Have you ever played dog? As a young boy I was often the dog for my older brothers. They would take me hunting just so I could go into the brush piles and jump around hoping to flush out a rabbit. Sometimes it worked and when it did they’d shoot the rabbit, or it seems at least to me, that a great chase would ensue. That was when it really became challenging.
My older brothers were over 6’ tall and both could really run fast, at least it seemed that way to a 8 or 9 year old boy. Weeds were very high back then and there were always lots of blackberry bushes scattered about to snag an unwary runner, namely me. Catching up with my brothers was not always easy.
I can still remember when I graduated to being old enough to carry my own gun and hunt with them. That was a big day for me. Looking back, I’m sure it was not such a big day for them but I really appreciate all that they did to help me learn to hunt and I appreciate the opportunities they gave me to go with them.
It was a tradition that we hunt on Thanksgiving day, early morning until late afternoon. Maybe it’s just my memory but it seems to me that it was always cold those days. It was not bone-chilling cold but just cold enough that you wanted to keep moving and when you were through hunting, the heat inside felt very good.
I was taught that the first thing you did when you completed a hunt was to take care of the game, then you took care of your gun. Game represented food and no food was wasted then. Guns were valuable and to be treated with respect and care. As I remember, we treated everything with respect and care. Things were not considered “disposable” or easily replaced.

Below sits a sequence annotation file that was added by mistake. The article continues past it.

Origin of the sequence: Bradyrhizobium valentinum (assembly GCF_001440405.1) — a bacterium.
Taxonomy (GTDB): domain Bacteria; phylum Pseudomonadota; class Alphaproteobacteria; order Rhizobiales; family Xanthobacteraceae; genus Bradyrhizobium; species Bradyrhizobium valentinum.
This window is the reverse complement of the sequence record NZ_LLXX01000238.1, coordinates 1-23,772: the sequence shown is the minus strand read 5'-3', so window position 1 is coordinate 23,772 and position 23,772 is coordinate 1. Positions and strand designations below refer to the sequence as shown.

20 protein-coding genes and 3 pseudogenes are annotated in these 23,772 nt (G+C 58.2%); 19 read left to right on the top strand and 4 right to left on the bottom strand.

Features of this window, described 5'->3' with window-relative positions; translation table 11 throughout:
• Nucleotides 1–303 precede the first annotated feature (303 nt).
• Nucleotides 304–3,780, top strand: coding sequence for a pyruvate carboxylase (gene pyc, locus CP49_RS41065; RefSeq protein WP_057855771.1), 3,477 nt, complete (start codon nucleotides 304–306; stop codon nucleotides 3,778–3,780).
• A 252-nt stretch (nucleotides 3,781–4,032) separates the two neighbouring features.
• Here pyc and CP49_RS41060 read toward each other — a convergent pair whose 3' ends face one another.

My brothers shot guns that for the most part, had been handed down, maybe for several generations. I was allowed to use them but none were mine until just after my 12th birthday I was given a Winchester Model 67-A .22 rifle for Christmas. My brother Shelby gave me that gun and it’s still a prized possession of mine to this day.
I roamed the fields and woods with that .22 cradled in my arms. It was my first squirrel gun, my first rabbit gun and my first all around shooter. I burned up box after box of .22 shells with it over the first few months of ownership. My friend Larry, also 12, had received 12 gauge shotgun for Christmas and together, as we hunted, little game was safe from our two-pronged attack.
Larry and I had perfected our routine using BB guns that we’d received before the “real” guns that Christmas. Larry had a pump action and I had a lever action, both made by Daisy. His had more power but mine had more capacity, so it worked out just fine. We were free to roam just about anywhere in the area we wanted, as long as we were home for chores or for meals. Those were pretty carefree days.
As I reflect on those times and more and more memories spring forth about them, I realize that I have an opportunity and really an obligation to pass on at least some of those things to the current generation. I have another chance to relive those times and see the joy in the faces of young folks today.
Now, I just need to find some kids to play dog.